Skip to main content
eScholarship
Open Access Publications from the University of California

Malignant proliferating trichilemmal tumor of the scalp: A case report

  • Author(s): Trabelsi, Amel
  • Stita, Wided
  • Gharbi, Olfa
  • Kanani, Nesrine
  • Sriha, Badreddine
  • Korbi, Sadok
  • et al.
Main Content

Malignant proliferating trichilemmal tumor of the scalp: A case report
Amel Trabelsi MD1, Wided Stita MD1, Olfa Gharbi MD2, Nesrine Kanani MD1, Badreddine Sriha MD1, Sadok Korbi MD1
Dermatology Online Journal 14 (8): 11

1. Department of Pathology, Farhat Hached hospital, Sousse, Tunisia. trabelsiamel@yahoo.fr
2. Department of Cancerology, Farhat Hached Hospital, Sousse, Tunisia


Abstract

BACKGROUND: Malignant proliferating trichilemmal tumor is a rare skin tumor that affects mainly older women. It mimics squamous cell carcinoma and its biological behavior is unpredictable. OBJECTIVE: To report on a new case of malignant proliferating trichilemmal tumor of the scalp and to describe the clinical and histopathologic findings. METHODS: A tumor measuring 2cm was surgically excised with a 0.5cm conservative margin of normal tissue RESULTS: Based on the histopathologic findings of the tumor, this case was diagnosed as proliferating trichilemmal tumor of the scalp. Eleven months after tumor resection, the patient is free of disease. CONCLUSION: Malignant proliferating trichilemmal tumor is a rare malignant lesion with an unpredictable biological behavior. After wide excision, long term clinical follow up of the patient for early diagnosis of metastases is judicious.



Introduction

Malignant proliferating trichilemmal tumor (MPTT) is a rare skin tumor that arises in the sun-exposed areas of elderly women. It mimicks squamous cell carcinoma and its biological behavior is unpredictable. We report a new case and discuss the clinicopathologic features of this rare entity.


Case Report

A 76-year-old woman, without remarkable previous medical or family history, presented with a recent, rapidly-growing, painless, nodule (2cm x 1cm) on the scalp. The tumor was resected with a 0.5cm free margin of normal tissue. Grossly, the excised specimen consisted of a well-circumscribed mass that measured 2cm x 1cm. The cut surface revealed a grey-tan tumor with multiloculated cystic spaces filled with yellow-tan fluid.


Figure 1Figure 2
Figure 1. Area of ordinary proliferating trichilemmal tumor with trichilemmal keratinization (HE, x200)
Figure 2. Malignant component with an infiltrative growth and cellular atypia (HE, x400)

Figure 3
Figure 3. Malignant component with abnormal mitoses (HE, x400)

Microscopically, the tumor showed an ordinary proliferating trichilemmal tumor (PTT), characterized by a circumscribed lobular proliferation of keratinocytes surrounding a central zone of trichilemmal-type keratinous material (Fig. 1). These areas of typical PTT were juxtaposed with zones that displayed marked nuclear irregularity with mitotic activity (Fig. 2) and an infiltrative growth pattern (Fig. 3). Based on these findings, the diagnosis of MPTT was made.


Discussion

Malignant proliferating trichilemmal tumor is an uncommon cutaneous neoplasm that has been the subject of controversy in the dermatology literature [1]. The term MPTT was entered in the literature by Saida et al. in 1983 [2] because of a proliferating trichilemmal tumor that showed infiltrative growth, marked cytologic atypia, high mitotic activity including atypical forms, and lymph node metastases [1].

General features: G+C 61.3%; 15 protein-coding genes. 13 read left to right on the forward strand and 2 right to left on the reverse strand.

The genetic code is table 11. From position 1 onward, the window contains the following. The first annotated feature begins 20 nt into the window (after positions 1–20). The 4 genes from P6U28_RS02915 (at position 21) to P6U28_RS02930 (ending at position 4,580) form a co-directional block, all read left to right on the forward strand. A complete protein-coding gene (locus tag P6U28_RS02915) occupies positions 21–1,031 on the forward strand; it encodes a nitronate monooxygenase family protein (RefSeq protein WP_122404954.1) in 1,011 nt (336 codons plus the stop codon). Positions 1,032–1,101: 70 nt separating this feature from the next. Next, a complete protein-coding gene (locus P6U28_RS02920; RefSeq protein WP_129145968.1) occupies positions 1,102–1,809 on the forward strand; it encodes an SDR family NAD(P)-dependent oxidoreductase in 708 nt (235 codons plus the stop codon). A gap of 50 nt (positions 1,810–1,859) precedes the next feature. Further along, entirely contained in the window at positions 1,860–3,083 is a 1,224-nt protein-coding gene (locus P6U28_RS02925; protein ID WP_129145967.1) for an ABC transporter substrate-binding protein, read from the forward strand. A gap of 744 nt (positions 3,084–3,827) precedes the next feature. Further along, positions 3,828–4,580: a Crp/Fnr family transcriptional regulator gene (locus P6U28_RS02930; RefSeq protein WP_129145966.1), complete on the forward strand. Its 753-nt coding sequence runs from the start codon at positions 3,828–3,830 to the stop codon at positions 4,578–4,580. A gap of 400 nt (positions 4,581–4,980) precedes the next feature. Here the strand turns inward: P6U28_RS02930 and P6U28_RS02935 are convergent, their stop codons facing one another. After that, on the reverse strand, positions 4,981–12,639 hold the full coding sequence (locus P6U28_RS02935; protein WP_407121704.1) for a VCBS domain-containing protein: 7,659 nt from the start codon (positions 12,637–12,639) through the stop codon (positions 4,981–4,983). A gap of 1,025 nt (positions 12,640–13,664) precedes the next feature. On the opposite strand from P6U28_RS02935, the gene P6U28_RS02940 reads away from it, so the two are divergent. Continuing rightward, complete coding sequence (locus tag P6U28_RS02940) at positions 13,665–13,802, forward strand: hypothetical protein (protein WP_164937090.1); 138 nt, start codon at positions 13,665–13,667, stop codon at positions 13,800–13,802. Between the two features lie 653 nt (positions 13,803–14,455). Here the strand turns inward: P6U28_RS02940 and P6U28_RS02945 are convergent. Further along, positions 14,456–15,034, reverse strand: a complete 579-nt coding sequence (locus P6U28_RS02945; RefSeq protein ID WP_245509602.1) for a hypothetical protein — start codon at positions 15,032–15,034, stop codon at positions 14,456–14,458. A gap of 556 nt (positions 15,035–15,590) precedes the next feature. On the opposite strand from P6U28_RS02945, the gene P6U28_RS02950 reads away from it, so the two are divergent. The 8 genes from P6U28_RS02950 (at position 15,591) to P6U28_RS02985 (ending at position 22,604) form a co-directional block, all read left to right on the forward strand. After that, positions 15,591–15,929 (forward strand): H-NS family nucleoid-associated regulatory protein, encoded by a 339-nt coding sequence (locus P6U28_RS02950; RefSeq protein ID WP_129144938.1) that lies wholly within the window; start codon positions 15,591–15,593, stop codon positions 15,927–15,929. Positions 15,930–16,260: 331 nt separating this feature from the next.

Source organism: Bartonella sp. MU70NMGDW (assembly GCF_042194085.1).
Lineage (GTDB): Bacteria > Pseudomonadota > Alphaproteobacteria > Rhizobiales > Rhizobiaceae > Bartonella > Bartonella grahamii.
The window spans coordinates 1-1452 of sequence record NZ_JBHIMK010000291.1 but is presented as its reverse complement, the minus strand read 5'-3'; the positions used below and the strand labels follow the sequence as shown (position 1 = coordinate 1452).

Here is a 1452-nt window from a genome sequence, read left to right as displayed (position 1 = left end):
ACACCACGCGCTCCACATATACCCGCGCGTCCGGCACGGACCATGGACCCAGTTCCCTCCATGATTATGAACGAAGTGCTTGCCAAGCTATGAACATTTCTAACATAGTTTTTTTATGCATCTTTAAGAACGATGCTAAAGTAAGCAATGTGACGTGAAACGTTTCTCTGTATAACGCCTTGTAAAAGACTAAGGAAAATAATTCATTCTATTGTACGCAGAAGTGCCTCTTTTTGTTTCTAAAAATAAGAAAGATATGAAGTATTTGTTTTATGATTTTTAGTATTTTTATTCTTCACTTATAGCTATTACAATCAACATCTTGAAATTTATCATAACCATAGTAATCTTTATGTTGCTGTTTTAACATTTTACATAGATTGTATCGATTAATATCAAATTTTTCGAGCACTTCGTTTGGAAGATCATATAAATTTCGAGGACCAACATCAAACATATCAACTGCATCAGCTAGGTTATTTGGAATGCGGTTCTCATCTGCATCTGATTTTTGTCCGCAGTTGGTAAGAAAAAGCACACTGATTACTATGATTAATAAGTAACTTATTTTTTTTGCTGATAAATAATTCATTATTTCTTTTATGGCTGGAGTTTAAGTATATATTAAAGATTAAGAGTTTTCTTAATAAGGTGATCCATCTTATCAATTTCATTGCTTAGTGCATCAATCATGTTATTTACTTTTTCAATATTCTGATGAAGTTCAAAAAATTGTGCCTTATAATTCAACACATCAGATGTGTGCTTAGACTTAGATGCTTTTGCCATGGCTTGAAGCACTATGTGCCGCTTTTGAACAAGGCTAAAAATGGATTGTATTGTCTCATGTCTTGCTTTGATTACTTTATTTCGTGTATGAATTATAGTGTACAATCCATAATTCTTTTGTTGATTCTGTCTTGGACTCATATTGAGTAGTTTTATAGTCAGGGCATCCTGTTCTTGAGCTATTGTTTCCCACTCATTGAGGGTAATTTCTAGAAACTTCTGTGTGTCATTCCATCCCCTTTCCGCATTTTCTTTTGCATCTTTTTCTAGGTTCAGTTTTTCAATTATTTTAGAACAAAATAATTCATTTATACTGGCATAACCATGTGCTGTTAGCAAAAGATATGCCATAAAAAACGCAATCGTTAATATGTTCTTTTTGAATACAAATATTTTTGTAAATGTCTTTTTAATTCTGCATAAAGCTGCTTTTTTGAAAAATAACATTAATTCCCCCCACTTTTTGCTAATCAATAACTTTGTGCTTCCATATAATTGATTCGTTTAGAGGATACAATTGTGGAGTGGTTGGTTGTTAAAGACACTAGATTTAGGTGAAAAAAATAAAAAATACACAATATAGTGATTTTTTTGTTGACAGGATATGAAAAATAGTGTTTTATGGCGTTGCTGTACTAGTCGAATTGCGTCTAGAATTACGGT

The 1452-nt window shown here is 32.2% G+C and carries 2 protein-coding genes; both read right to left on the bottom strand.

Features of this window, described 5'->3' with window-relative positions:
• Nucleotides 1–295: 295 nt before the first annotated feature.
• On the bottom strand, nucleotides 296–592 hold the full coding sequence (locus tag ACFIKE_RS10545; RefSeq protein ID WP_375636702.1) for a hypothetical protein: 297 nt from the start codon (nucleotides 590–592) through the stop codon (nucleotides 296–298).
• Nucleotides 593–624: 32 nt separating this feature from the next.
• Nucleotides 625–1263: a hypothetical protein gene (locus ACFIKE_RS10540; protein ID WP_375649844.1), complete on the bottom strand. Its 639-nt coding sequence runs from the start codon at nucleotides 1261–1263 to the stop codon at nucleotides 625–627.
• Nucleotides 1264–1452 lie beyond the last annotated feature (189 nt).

Moreover, tumor necrosis and aneuploidy were also described in MPTT [3, 4]. Areas of atypia may be found adjacent to typical PTT [3].

The differential diagnosis of MPTT includes squamous cell carcinoma. Features favoring the diagnosis of MPTT including the scalp location, the presence of trichilemmal type keratinization, and the lack of a precursor epidermal lesion such an actinic keratosis [1].

Malignant proliferating trichilemmal tumor must be differentiated from trichilemmal carcinoma. MPTT is a lobular proliferation centered around the pilosebaceous unit and composed of clear cells with basilar or full thickness interfollicular epidermal spread, there is always connection to the epidermis [1].

Wide local excision with a 1cm margin of normal tissue is the appropriate treatment [3]. Chemotherapy and radiotherapy have been used by some authors in addition to local excision to prevent recurrence [5]. Malignant proliferating trichilemmal tumor has greater malignant potential than histologically similar cutaneous squamous cell carcinoma [5], particularly tumors greater than 5cm or with spindle cell components [3].


Conclusion

Malignant proliferating trichilemmal tumor is a rare malignant lesion with an unpredictable biological behavior. Long term clinical follow-up is judicious to detect recurrence or metastases.

References

1. Folpe AL, Reisenauer AK, Mentzel T, Rütten A, Solomon AR. Proliferating trichilemmal tumors: clinicopathologic evaluation is a guide to biologic behavior. J Cutan Pathol 2003; 30 : 492-498. PubMed

2. Saida T, Oohara K, Hori Y, Tsuchiya S. Development of a malignant proliferating trichilemmal cyst in a patient with multiple trichilemmal cysts. Dermatologica 1983; 166(4) 203-8. PubMed

3. Satyaprakash AK, Sheehan JS, Sangüez OP. Proliferating trichilemmal tumors: a review of the literature. Dermatol Surg 2007; 33: 1102-1108. PubMed

4. Rutty GN, Richman PI, Laing JH. Malignant change in trichilemmal cysts: a study of cell proliferation and DNA content. Histopathol 1992; 21: 465-468. PubMed

5. Ye J, Nappi O, Swanson PE, Patterson JW, Wick MR. Proliferating pilar tumors, a clinicopathological analysis of 76 cases. J Cutan Pathol 2004; 122: 566-574, PubMed

© 2008 Dermatology Online Journal